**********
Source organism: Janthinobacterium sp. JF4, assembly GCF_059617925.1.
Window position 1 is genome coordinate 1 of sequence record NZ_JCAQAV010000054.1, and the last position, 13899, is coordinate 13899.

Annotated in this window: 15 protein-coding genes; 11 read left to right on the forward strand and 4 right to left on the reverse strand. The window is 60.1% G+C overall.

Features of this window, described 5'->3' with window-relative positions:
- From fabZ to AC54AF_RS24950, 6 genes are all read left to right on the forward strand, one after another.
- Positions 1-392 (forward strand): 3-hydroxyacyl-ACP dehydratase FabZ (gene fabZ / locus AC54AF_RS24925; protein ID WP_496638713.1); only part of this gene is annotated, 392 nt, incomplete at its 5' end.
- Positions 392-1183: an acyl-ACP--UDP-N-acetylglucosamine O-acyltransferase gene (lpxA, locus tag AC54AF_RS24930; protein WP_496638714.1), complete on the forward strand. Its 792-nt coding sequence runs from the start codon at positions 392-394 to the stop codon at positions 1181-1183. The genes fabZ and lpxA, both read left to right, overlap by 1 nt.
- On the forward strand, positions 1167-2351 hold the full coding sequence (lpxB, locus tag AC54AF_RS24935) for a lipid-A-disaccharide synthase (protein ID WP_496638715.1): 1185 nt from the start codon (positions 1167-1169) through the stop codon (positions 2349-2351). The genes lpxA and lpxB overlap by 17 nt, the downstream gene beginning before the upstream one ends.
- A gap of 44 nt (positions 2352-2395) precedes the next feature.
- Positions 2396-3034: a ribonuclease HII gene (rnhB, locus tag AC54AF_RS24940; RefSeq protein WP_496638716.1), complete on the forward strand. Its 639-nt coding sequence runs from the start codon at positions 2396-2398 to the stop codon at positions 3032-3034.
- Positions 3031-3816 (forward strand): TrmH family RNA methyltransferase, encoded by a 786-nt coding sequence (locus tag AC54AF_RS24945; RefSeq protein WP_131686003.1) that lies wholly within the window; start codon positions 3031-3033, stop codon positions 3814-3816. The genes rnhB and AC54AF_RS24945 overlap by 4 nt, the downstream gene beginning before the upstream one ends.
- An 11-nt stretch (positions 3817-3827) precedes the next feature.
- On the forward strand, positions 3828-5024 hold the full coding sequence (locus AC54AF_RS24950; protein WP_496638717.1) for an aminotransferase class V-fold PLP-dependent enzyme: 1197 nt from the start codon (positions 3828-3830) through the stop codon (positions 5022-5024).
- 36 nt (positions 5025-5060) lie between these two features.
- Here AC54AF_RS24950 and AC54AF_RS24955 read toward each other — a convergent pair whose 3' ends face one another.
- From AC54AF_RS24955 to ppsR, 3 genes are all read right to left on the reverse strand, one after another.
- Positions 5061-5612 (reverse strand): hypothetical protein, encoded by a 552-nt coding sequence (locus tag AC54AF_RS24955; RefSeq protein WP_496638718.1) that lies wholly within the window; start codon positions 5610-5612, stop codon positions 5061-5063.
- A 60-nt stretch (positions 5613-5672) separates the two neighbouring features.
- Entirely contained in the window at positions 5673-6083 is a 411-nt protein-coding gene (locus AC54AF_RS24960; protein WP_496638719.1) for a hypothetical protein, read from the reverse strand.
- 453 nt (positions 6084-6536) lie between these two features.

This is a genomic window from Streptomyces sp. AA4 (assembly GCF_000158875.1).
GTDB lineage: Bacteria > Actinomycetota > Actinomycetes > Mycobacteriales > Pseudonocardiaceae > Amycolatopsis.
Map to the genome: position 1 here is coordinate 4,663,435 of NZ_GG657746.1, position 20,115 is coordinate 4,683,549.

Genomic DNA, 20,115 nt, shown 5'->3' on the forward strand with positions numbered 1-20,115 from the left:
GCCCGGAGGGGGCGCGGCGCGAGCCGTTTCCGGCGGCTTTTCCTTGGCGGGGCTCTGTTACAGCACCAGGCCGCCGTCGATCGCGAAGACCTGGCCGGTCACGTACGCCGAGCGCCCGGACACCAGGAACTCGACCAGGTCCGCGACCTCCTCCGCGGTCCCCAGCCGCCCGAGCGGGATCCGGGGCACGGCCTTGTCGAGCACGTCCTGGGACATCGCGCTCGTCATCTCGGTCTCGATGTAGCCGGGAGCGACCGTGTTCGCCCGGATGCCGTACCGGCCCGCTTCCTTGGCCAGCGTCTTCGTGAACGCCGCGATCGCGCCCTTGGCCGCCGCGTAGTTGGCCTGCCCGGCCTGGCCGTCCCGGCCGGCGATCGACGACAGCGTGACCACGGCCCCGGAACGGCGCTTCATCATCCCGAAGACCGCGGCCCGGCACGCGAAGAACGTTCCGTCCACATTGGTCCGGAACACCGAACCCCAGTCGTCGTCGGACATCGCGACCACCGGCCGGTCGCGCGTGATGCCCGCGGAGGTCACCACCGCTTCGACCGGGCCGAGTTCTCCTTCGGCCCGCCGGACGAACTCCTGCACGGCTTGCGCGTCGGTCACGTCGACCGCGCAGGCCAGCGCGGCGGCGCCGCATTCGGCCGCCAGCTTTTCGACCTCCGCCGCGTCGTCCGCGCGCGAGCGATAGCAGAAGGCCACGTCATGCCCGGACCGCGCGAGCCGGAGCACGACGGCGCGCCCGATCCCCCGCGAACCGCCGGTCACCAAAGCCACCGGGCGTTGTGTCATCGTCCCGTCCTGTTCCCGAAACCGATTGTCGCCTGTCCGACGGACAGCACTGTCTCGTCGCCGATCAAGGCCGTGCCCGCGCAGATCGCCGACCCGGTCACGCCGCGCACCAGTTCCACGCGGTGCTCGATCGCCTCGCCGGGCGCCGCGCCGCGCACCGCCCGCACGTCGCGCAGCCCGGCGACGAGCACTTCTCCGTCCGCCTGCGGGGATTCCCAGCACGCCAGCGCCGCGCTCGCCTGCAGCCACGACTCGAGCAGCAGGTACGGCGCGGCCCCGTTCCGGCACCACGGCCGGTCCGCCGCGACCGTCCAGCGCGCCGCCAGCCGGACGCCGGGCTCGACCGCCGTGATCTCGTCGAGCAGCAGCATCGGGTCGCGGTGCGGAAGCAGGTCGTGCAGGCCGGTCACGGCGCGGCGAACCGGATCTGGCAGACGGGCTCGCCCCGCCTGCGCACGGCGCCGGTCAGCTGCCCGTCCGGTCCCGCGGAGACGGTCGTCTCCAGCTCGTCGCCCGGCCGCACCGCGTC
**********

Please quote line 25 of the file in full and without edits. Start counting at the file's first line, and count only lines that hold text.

GCCCGGAGGGGGCGCGGCGCGAGCCGTTTCCGGCGGCTTTTCCTTGGCGGGGCTCTGTTACAGCACCAGGCCGCCGTCGATCGCGAAGACCTGGCCGGTCACGTACGCCGAGCGCCCGGACACCAGGAACTCGACCAGGTCCGCGACCTCCTCCGCGGTCCCCAGCCGCCCGAGCGGGATCCGGGGCACGGCCTTGTCGAGCACGTCCTGGGACATCGCGCTCGTCATCTCGGTCTCGATGTAGCCGGGAGCGACCGTGTTCGCCCGGATGCCGTACCGGCCCGCTTCCTTGGCCAGCGTCTTCGTGAACGCCGCGATCGCGCCCTTGGCCGCCGCGTAGTTGGCCTGCCCGGCCTGGCCGTCCCGGCCGGCGATCGACGACAGCGTGACCACGGCCCCGGAACGGCGCTTCATCATCCCGAAGACCGCGGCCCGGCACGCGAAGAACGTTCCGTCCACATTGGTCCGGAACACCGAACCCCAGTCGTCGTCGGACATCGCGACCACCGGCCGGTCGCGCGTGATGCCCGCGGAGGTCACCACCGCTTCGACCGGGCCGAGTTCTCCTTCGGCCCGCCGGACGAACTCCTGCACGGCTTGCGCGTCGGTCACGTCGACCGCGCAGGCCAGCGCGGCGGCGCCGCATTCGGCCGCCAGCTTTTCGACCTCCGCCGCGTCGTCCGCGCGCGAGCGATAGCAGAAGGCCACGTCATGCCCGGACCGCGCGAGCCGGAGCACGACGGCGCGCCCGATCCCCCGCGAACCGCCGGTCACCAAAGCCACCGGGCGTTGTGTCATCGTCCCGTCCTGTTCCCGAAACCGATTGTCGCCTGTCCGACGGACAGCACTGTCTCGTCGCCGATCAAGGCCGTGCCCGCGCAGATCGCCGACCCGGTCACGCCGCGCACCAGTTCCACGCGGTGCTCGATCGCCTCGCCGGGCGCCGCGCCGCGCACCGCCCGCACGTCGCGCAGCCCGGCGACGAGCACTTCTCCGTCCGCCTGCGGGGATTCCCAGCACGCCAGCGCCGCGCTCGCCTGCAGCCACGACTCGAGCAGCAGGTACGGCGCGGCCCCGTTCCGGCACCACGGCCGGTCCGCCGCGACCGTCCAGCGCGCCGCCAGCCGGACGCCGGGCTCGACCGCCGTGATCTCGTCGAGCAGCAGCATCGGGTCGCGGTGCGGAAGCAGGTCGTGCAGGCCGGTCACGGCGCGGCGAACCGGATCTGGCAGACGGGCTCGCCCCGCCTGCGCACGGCGCCGGTCAGCTGCCCGTCCGGTCCCGCGGAGACGGTCGTCTCCAGCTCGTCGCCCGGCCGCACCGCGTC